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Monday, July 13, 2009

Durham Bulls End Slide, Beat Norfolk: The Balancing Act

Posted by on Mon, Jul 13, 2009 at 12:39 AM

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Even though I am psychic, I was half-kidding when I ended my last post with a borderline prediction that the Bulls and their bricolage of relievers would end their four-game losing streak and beat Norfolk on Sunday. Sure enough, Durham rolled, 9-2.

I was half-kidding not only because Julio DePaula + Calvin Medlock {not =} Andy Sonnastine, but also because the Bulls have suffered a big losing streak before and could easily have another one. But I was half-not-kidding for a few reasons: one, the Bulls hadn't played terribly during the skid, as they had during the Horrible Homestand of mid-June; two, the hitting was still potent; three, in hindsight after I suggested the Bulls would win on Sunday, it became clear that a victory would balance so many accounts that it was virtually assured.

Also, dare I say that the Bulls needed this game?

Coming into Sunday, the Bulls trailed Norfolk by a game in the International League South Division. They were also 4-5 against the Tides so far this season. A win would thus even a pair of imbalances vis-a-vis the Tides. Also, after having suffered a mini-skid over the last few games, a victory was sorely needed to tilt the seesaw back the other way before the All-Star break. It just seemed to make sense that the Bulls would win.

A couple of other, perhaps less direct operatives on the game's outcome: One, what's kept the Bulls afloat for much of the year has been its relief staff. I haven't been shy about criticizing the relievers when they've struggled, but the fact is that almost to a man they're overused---the result of strict starters' pitch counts handed down from the Trop and of the inefficiencies of guys like Matt DeSalvo and James Houser, who habitually burn through their allotment of pitches like grasshoppers (as opposed to ants, of course) and force the bullpen into games too early.

For much of the season, the supporting relief cast has done its job really well, and so it was nice to see them collaborate on the win on Sunday. Julio DePaula started for the second time this year, and the results were much improved this time. He went three scoreless innings to extend his streak to seven straight (he has allowed no runs in eight of his last nine appearances, covering 15 1/3 innings). Calvin Medlock, reactivated after Andy Sonnanstine went down with mononucleosis, followed with three more shutout innings. He allowed just one hit and one walk and picked up the win.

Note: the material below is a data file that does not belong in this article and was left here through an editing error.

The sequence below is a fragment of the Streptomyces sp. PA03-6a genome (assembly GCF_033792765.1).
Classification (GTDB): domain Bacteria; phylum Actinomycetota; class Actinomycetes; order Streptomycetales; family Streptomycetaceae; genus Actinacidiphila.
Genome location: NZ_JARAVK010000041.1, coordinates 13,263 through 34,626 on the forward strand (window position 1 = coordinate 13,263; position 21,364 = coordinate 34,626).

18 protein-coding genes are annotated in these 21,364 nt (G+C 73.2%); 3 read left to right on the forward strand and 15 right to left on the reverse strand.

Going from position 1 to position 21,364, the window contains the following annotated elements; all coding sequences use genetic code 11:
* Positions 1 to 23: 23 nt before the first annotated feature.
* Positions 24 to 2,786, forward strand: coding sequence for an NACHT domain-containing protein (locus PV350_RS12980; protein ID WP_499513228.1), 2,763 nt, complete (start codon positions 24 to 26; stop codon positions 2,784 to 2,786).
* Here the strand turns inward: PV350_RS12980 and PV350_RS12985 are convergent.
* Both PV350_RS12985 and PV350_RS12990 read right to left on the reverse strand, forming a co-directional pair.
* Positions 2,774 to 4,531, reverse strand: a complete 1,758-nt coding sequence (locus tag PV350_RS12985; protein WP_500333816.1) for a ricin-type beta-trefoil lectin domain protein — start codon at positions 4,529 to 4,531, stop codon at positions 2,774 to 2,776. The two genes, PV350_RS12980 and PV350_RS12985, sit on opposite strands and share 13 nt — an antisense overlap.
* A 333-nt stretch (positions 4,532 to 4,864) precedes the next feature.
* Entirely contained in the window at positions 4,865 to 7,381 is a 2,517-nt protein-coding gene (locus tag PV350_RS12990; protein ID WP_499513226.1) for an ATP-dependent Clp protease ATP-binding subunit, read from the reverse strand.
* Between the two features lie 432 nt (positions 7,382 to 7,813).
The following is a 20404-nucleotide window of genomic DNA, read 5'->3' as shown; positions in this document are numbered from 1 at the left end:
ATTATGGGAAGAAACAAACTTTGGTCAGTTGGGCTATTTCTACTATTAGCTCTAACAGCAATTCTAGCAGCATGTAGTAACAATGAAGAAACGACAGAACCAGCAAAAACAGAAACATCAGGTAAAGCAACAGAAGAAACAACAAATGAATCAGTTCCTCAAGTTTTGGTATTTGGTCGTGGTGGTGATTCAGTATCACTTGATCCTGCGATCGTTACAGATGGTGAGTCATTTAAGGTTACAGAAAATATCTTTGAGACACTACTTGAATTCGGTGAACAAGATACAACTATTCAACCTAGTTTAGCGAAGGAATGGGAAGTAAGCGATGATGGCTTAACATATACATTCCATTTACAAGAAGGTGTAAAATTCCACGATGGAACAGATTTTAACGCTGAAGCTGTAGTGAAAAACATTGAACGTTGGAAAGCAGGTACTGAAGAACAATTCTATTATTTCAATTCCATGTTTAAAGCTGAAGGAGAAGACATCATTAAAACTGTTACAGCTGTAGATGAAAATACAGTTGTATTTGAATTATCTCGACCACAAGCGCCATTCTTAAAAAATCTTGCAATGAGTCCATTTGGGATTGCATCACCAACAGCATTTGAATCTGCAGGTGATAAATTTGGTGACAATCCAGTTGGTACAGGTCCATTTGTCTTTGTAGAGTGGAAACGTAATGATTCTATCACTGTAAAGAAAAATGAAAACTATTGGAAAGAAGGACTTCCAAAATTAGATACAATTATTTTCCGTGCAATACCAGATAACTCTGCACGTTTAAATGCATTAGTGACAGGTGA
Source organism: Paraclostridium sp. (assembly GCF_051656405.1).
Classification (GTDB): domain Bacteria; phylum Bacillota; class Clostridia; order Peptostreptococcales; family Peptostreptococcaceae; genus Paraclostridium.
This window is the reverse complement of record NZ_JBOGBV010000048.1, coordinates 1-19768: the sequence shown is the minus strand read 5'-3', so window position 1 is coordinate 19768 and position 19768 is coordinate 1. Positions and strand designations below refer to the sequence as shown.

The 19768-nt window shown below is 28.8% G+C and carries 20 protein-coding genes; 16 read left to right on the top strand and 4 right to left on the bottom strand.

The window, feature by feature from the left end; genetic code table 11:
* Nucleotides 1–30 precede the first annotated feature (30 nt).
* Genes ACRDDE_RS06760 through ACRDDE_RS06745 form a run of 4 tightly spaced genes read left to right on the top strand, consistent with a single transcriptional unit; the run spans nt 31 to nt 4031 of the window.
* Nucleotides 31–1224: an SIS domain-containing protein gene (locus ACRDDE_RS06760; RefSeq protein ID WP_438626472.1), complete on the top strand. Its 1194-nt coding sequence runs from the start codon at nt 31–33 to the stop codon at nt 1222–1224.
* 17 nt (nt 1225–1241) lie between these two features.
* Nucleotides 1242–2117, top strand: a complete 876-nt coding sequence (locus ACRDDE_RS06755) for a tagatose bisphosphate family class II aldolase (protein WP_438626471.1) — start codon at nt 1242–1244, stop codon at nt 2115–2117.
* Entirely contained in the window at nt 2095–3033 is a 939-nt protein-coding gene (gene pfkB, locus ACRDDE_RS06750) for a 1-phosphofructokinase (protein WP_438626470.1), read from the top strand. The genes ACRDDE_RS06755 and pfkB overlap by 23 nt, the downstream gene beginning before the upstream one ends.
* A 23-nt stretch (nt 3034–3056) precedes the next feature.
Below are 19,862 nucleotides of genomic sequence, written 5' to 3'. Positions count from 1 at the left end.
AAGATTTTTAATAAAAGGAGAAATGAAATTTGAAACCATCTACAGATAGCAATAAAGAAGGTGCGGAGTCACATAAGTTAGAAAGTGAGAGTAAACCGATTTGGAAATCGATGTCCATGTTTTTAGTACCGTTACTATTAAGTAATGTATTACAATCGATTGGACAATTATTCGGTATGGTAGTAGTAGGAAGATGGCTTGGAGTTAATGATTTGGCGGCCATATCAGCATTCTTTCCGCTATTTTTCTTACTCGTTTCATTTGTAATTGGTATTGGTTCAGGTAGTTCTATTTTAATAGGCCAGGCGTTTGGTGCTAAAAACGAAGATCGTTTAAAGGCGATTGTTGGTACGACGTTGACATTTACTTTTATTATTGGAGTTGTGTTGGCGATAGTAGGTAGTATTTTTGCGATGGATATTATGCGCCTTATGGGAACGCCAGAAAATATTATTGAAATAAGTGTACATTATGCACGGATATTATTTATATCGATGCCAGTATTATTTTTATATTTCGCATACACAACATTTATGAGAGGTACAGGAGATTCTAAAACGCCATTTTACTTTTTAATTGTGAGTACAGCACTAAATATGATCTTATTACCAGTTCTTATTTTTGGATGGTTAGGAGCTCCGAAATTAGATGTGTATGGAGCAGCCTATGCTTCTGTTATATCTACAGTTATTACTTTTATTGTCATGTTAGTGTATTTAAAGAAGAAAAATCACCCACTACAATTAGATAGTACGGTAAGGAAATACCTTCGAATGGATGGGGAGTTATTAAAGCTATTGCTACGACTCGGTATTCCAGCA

Jorge Julio wasn't as effective, allowing two runs. It should be said, in his defense (yes, I am defending Jorge Julio; no, I did not think this would ever happen) that two of the hits he allowed in the Tides' two-run eighth were infield grounders, and that the second run charged to him scored on a bases-loaded walk by Dale Thayer, who recovered from that hiccup and went on to finish out the game---also an appropriate way for the All-Star closer to go into the All-Star break. Yes, the holes in Thayer's armor are a little more visible now that we're a little over halfway through the season, and he has had his (very) occasional troubles; but on balance he has been a superb closer for the Durham Bulls, and a major reason why they're tied for first place. His numbers aren't deceptive.

The Bulls' batsmen started off Sunday's game like they were overanxious to get started on their three-day break, swinging often and zealously at the hard fastballs of Norfolk's hard-throwing, hot-prospect starter Jake Arrieta. Arrieta had a six-pitch, 1-2-3 first inning, and then struck out the side in order in the second. It's certainly not unusual for teams to swing early and often before vacations, but it was as if the Bulls forgot for a while that they were playing their close divisional rival. Elliot Johnson woke his teammates up when he homered to right on a misplaced fastball by Arrieta in the third inning, and then something more serious started to happen to Arrieta in the fourth.